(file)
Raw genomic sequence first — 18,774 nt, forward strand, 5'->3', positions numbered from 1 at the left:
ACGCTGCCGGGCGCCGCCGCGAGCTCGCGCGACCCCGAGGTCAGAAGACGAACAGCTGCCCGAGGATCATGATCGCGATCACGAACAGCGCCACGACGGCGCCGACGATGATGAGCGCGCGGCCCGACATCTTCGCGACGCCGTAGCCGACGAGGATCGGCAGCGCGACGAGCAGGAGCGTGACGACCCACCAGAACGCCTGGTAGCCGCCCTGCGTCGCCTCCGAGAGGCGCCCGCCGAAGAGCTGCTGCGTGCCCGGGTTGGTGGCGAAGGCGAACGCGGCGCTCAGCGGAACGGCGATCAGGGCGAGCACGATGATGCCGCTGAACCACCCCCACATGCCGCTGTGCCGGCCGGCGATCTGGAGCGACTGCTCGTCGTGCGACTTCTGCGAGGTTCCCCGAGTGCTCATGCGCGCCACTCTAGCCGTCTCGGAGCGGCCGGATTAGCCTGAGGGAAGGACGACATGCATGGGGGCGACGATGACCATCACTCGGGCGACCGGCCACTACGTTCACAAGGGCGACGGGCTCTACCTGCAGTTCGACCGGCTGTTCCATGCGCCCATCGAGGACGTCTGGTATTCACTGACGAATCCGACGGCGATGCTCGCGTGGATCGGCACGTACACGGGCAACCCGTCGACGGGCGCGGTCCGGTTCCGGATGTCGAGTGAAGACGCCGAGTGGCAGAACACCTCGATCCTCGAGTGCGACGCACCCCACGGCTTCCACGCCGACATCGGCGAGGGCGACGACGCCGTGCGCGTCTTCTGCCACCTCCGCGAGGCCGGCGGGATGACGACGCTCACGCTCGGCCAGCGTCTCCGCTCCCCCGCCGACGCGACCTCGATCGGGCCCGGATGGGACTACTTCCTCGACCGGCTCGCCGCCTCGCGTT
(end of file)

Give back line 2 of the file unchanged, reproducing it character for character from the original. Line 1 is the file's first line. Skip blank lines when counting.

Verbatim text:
ACGCTGCCGGGCGCCGCCGCGAGCTCGCGCGACCCCGAGGTCAGAAGACGAACAGCTGCCCGAGGATCATGATCGCGATCACGAACAGCGCCACGACGGCGCCGACGATGATGAGCGCGCGGCCCGACATCTTCGCGACGCCGTAGCCGACGAGGATCGGCAGCGCGACGAGCAGGAGCGTGACGACCCACCAGAACGCCTGGTAGCCGCCCTGCGTCGCCTCCGAGAGGCGCCCGCCGAAGAGCTGCTGCGTGCCCGGGTTGGTGGCGAAGGCGAACGCGGCGCTCAGCGGAACGGCGATCAGGGCGAGCACGATGATGCCGCTGAACCACCCCCACATGCCGCTGTGCCGGCCGGCGATCTGGAGCGACTGCTCGTCGTGCGACTTCTGCGAGGTTCCCCGAGTGCTCATGCGCGCCACTCTAGCCGTCTCGGAGCGGCCGGATTAGCCTGAGGGAAGGACGACATGCATGGGGGCGACGATGACCATCACTCGGGCGACCGGCCACTACGTTCACAAGGGCGACGGGCTCTACCTGCAGTTCGACCGGCTGTTCCATGCGCCCATCGAGGACGTCTGGTATTCACTGACGAATCCGACGGCGATGCTCGCGTGGATCGGCACGTACACGGGCAACCCGTCGACGGGCGCGGTCCGGTTCCGGATGTCGAGTGAAGACGCCGAGTGGCAGAACACCTCGATCCTCGAGTGCGACGCACCCCACGGCTTCCACGCCGACATCGGCGAGGGCGACGACGCCGTGCGCGTCTTCTGCCACCTCCGCGAGGCCGGCGGGATGACGACGCTCACGCTCGGCCAGCGTCTCCGCTCCCCCGCCGACGCGACCTCGATCGGGCCCGGATGGGACTACTTCCTCGACCGGCTCGCCGCCTCGCGTT